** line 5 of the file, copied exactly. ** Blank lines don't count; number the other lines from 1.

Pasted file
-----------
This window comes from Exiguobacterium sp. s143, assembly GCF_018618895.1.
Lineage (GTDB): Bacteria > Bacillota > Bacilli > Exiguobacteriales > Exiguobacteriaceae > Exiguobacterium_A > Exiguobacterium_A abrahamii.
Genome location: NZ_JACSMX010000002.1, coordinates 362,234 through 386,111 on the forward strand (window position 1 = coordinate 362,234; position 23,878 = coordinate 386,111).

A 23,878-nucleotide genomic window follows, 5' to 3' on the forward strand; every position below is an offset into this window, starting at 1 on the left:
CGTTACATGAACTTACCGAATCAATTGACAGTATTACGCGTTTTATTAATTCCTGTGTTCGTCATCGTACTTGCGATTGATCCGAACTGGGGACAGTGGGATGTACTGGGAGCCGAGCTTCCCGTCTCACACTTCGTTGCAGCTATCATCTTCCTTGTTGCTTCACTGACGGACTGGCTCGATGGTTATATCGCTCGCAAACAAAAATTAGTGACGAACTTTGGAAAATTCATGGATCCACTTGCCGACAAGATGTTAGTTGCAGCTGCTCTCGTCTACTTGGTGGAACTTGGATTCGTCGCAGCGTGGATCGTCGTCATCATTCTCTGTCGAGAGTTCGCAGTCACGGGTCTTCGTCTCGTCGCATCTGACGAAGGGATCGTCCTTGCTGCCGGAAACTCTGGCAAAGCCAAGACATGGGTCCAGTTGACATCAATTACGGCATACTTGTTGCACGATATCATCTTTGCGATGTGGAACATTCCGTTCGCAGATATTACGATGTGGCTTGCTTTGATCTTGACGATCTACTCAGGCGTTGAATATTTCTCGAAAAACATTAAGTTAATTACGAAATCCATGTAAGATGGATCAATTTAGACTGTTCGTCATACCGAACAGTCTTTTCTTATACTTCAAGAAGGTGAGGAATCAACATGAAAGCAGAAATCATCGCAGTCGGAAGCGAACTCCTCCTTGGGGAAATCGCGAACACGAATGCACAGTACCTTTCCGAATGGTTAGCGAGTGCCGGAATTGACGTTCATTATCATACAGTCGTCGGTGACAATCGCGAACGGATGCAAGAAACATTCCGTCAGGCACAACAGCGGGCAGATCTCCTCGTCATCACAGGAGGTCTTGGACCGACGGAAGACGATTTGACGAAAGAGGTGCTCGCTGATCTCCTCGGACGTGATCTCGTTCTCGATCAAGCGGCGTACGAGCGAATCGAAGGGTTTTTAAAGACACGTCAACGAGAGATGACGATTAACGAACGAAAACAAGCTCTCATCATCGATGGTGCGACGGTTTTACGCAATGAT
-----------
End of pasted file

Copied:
CGTTACATGAACTTACCGAATCAATTGACAGTATTACGCGTTTTATTAATTCCTGTGTTCGTCATCGTACTTGCGATTGATCCGAACTGGGGACAGTGGGATGTACTGGGAGCCGAGCTTCCCGTCTCACACTTCGTTGCAGCTATCATCTTCCTTGTTGCTTCACTGACGGACTGGCTCGATGGTTATATCGCTCGCAAACAAAAATTAGTGACGAACTTTGGAAAATTCATGGATCCACTTGCCGACAAGATGTTAGTTGCAGCTGCTCTCGTCTACTTGGTGGAACTTGGATTCGTCGCAGCGTGGATCGTCGTCATCATTCTCTGTCGAGAGTTCGCAGTCACGGGTCTTCGTCTCGTCGCATCTGACGAAGGGATCGTCCTTGCTGCCGGAAACTCTGGCAAAGCCAAGACATGGGTCCAGTTGACATCAATTACGGCATACTTGTTGCACGATATCATCTTTGCGATGTGGAACATTCCGTTCGCAGATATTACGATGTGGCTTGCTTTGATCTTGACGATCTACTCAGGCGTTGAATATTTCTCGAAAAACATTAAGTTAATTACGAAATCCATGTAAGATGGATCAATTTAGACTGTTCGTCATACCGAACAGTCTTTTCTTATACTTCAAGAAGGTGAGGAATCAACATGAAAGCAGAAATCATCGCAGTCGGAAGCGAACTCCTCCTTGGGGAAATCGCGAACACGAATGCACAGTACCTTTCCGAATGGTTAGCGAGTGCCGGAATTGACGTTCATTATCATACAGTCGTCGGTGACAATCGCGAACGGATGCAAGAAACATTCCGTCAGGCACAACAGCGGGCAGATCTCCTCGTCATCACAGGAGGTCTTGGACCGACGGAAGACGATTTGACGAAAGAGGTGCTCGCTGATCTCCTCGGACGTGATCTCGTTCTCGATCAAGCGGCGTACGAGCGAATCGAAGGGTTTTTAAAGACACGTCAACGAGAGATGACGATTAACGAACGAAAACAAGCTCTCATCATCGATGGTGCGACGGTTTTACGCAATGAT